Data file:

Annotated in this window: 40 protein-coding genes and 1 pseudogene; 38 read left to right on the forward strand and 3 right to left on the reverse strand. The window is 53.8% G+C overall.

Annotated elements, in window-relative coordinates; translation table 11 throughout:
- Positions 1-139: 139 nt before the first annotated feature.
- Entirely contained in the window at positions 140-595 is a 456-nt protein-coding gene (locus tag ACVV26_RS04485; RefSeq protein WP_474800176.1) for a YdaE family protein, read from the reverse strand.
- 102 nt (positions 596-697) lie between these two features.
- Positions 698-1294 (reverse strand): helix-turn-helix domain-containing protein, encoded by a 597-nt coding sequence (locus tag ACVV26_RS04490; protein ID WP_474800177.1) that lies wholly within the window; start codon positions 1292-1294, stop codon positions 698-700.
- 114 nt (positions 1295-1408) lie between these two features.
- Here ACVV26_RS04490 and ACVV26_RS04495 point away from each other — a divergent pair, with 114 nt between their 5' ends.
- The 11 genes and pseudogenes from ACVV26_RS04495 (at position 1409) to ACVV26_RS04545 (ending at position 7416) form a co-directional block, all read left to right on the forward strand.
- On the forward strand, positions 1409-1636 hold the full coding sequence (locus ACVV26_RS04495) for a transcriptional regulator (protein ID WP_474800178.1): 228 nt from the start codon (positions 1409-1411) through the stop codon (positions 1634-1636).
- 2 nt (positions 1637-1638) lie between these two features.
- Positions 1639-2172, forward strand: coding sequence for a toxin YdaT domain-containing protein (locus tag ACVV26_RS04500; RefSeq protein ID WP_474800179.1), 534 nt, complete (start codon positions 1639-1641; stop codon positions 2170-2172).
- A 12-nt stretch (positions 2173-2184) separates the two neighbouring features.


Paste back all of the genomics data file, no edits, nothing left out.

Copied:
Annotated in this window: 40 protein-coding genes and 1 pseudogene; 38 read left to right on the forward strand and 3 right to left on the reverse strand. The window is 53.8% G+C overall.

Annotated elements, in window-relative coordinates; translation table 11 throughout:
- Positions 1-139: 139 nt before the first annotated feature.
- Entirely contained in the window at positions 140-595 is a 456-nt protein-coding gene (locus tag ACVV26_RS04485; RefSeq protein WP_474800176.1) for a YdaE family protein, read from the reverse strand.
- 102 nt (positions 596-697) lie between these two features.
- Positions 698-1294 (reverse strand): helix-turn-helix domain-containing protein, encoded by a 597-nt coding sequence (locus tag ACVV26_RS04490; protein ID WP_474800177.1) that lies wholly within the window; start codon positions 1292-1294, stop codon positions 698-700.
- 114 nt (positions 1295-1408) lie between these two features.
- Here ACVV26_RS04490 and ACVV26_RS04495 point away from each other — a divergent pair, with 114 nt between their 5' ends.
- The 11 genes and pseudogenes from ACVV26_RS04495 (at position 1409) to ACVV26_RS04545 (ending at position 7416) form a co-directional block, all read left to right on the forward strand.
- On the forward strand, positions 1409-1636 hold the full coding sequence (locus ACVV26_RS04495) for a transcriptional regulator (protein ID WP_474800178.1): 228 nt from the start codon (positions 1409-1411) through the stop codon (positions 1634-1636).
- 2 nt (positions 1637-1638) lie between these two features.
- Positions 1639-2172, forward strand: coding sequence for a toxin YdaT domain-containing protein (locus tag ACVV26_RS04500; RefSeq protein ID WP_474800179.1), 534 nt, complete (start codon positions 1639-1641; stop codon positions 2170-2172).
- A 12-nt stretch (positions 2173-2184) separates the two neighbouring features.